Catalogue


Untying the Afghan knot : negotiating Soviet withdrawal /
Riaz M. Khan.
imprint
Durham : Duke University Press, 1991.
description
viii, 402 p. : maps ; 24 cm.
ISBN
0822311550
format(s)
Book
Holdings
More Details
imprint
Durham : Duke University Press, 1991.
isbn
0822311550
general note
"An Institute for the Study of Diplomacy book."
catalogue key
197350
 
Includes bibliographical references (p. [377]-379) and index.
A Look Inside
Full Text Reviews
Appeared in Choice on 1992-03:
The best treatment of the Afghan negotiations and one of the finest on the issue of Soviet involvement in Afghanistan. Scholars interested in the patterns of the negotiating process generally can ignore it at their peril. The analysis takes account of the various stages and the process of achieving a political settlement in Afghanistan, the role played by key personalities, the impact of the military situation, and the influence of external events and politics on the effort. This detailed and very rich study is replete with historical insights and an implicit sense of contributing to negotiating theory. With Khan's book, we now know as much about the issue of the Soviet withdrawal from an interested participant (a Pakistani diplomat who is a bit too partial at certain points to his own country's stance) as we are likely to need in the near future. It may well become a standard case study for international relations generally, and is highly recommended for upper-division undergradautes and their seniors in the field.-R. L. Moses, Carnegie-Mellon University
Reviews
This item was reviewed in:
Choice, March 1992
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Summaries
Main Description
Diplomatic efforts to resolve the Afghanistan crisis began almost immediately after the Soviet Union's military intervention in that country in December 1979. Untying the Afghan Knot offers the first detailed account of the diplomatic process set in motion by that intervention and culminating in the April 1988 Geneva Accords-a milestone in multilateralism and United Nations (UN) peacemaking. Riaz M. Khan, a senior Pakistani diplomat, participated actively in all meetings on Afghanistan in the United Nations, the Non-Aligned Movement, and the Organization of the Islamic Conference, and in all of the Geneva negotiating rounds (18821988). Drawing upon his personal experience, official documents, scholarly literature, and press accounts, he provides a unique insider's view of these precedent-setting negotiations, which were often shrouded in secrecy and misperceptions. Khan examines the interests, positions, and behind-the-scenes maneuverings of the major players-Afghan governments and resistance groups, Pakistan, the Soviet Union, the United States, and UN mediators-and assesses the impact of military and political developments inside Afghanistan and elsewhere, including the advent of Mikhail Gorbachev. Khan's authoritative account of these critical diplomatic initiatives sheds important light on the internal dynamics of the multilateral Afghanistan negotiations.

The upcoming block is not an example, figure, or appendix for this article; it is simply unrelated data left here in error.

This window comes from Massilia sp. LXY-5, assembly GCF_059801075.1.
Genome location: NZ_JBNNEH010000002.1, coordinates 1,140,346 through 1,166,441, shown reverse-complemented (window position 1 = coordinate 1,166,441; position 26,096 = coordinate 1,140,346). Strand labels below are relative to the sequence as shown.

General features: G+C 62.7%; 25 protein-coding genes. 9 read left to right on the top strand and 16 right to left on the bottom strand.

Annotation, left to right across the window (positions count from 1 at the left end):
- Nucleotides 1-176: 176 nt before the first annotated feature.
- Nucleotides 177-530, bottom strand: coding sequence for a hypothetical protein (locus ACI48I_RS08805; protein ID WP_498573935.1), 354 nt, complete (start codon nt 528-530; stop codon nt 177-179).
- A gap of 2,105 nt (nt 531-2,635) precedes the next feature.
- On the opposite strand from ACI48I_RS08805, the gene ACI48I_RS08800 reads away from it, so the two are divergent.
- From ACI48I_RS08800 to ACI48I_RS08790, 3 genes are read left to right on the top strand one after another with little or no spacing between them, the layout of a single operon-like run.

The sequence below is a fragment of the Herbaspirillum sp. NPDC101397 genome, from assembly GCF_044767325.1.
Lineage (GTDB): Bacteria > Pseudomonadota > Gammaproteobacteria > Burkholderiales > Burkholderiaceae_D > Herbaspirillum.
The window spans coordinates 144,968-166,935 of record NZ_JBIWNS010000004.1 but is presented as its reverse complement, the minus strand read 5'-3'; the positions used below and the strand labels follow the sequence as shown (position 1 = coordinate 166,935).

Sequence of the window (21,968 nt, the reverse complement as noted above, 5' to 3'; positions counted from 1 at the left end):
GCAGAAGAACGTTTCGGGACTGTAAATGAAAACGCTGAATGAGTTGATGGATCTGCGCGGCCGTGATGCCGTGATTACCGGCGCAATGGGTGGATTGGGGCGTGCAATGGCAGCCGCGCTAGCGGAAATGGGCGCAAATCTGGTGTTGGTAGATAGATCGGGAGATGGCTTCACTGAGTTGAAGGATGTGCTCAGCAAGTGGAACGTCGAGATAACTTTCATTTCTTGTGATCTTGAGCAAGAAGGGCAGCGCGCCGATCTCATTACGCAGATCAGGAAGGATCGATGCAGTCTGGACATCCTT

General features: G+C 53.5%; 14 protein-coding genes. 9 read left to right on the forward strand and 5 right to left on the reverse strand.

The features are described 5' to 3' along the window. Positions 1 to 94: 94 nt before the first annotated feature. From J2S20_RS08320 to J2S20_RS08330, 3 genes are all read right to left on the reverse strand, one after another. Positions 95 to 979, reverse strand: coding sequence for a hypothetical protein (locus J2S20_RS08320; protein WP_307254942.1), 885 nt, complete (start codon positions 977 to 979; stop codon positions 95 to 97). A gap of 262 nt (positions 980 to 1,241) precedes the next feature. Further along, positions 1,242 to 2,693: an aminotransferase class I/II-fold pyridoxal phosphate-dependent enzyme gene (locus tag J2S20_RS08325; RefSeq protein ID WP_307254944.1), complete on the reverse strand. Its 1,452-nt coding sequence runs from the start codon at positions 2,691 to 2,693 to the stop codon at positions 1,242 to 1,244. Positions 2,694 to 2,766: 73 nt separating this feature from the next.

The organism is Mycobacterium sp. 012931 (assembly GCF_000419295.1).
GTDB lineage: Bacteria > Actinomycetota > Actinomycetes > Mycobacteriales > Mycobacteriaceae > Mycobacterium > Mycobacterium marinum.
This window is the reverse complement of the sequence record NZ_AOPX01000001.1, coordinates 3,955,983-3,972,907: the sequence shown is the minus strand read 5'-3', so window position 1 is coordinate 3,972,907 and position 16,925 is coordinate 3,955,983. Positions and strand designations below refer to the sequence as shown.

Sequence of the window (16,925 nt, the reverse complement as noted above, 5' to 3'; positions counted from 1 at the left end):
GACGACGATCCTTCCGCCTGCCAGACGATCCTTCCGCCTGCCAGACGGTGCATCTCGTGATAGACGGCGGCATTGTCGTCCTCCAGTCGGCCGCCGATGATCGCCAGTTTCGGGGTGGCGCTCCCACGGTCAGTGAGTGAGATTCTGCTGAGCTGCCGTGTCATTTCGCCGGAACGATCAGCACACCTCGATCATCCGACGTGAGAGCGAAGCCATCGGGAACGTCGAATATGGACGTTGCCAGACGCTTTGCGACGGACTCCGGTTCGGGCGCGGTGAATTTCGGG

Main Description
Diplomatic efforts to resolve the Afghanistan crisis began almost immediately after the Soviet Union's military intervention in that country in December 1979.Untying the Afghan Knotoffers the first detailed account of the diplomatic process set in motion by that intervention and culminating in the April 1988 Geneva Accords-a milestone in multilateralism and United Nations (UN) peacemaking. Riaz M. Khan, a senior Pakistani diplomat, participated actively in all meetings on Afghanistan in the United Nations, the Non-Aligned Movement, and the Organization of the Islamic Conference, and in all of the Geneva negotiating rounds (18821988). Drawing upon his personal experience, official documents, scholarly literature, and press accounts, he provides a unique insider's view of these precedent-setting negotiations, which were often shrouded in secrecy and misperceptions. Khan examines the interests, positions, and behind-the-scenes maneuverings of the major players-Afghan governments and resistance groups, Pakistan, the Soviet Union, the United States, and UN mediators-and assesses the impact of military and political developments inside Afghanistan and elsewhere, including the advent of Mikhail Gorbachev. Khan's authoritative account of these critical diplomatic initiatives sheds important light on the internal dynamics of the multilateral Afghanistan negotiations.
Main Description
Diplomatic efforts to resolve the Afghanistan crisis began almost immediately after the Soviet Union’s military intervention in that country in December 1979. Untying the Afghan Knot offers the first detailed account of the diplomatic process set in motion by that intervention and culminating in the April 1988 Geneva Accords-a milestone in multilateralism and United Nations (UN) peacemaking. Riaz M. Khan, a senior Pakistani diplomat, participated actively in all meetings on Afghanistan in the United Nations, the Non-Aligned Movement, and the Organization of the Islamic Conference, and in all of the Geneva negotiating rounds (1882–1988). Drawing upon his personal experience, official documents, scholarly literature, and press accounts, he provides a unique insider’s view of these precedent-setting negotiations, which were often shrouded in secrecy and misperceptions. Khan examines the interests, positions, and behind-the-scenes maneuverings of the major players-Afghan governments and resistance groups, Pakistan, the Soviet Union, the United States, and UN mediators-and assesses the impact of military and political developments inside Afghanistan and elsewhere, including the advent of Mikhail Gorbachev. Khan’s authoritative account of these critical diplomatic initiatives sheds important light on the internal dynamics of the multilateral Afghanistan negotiations.

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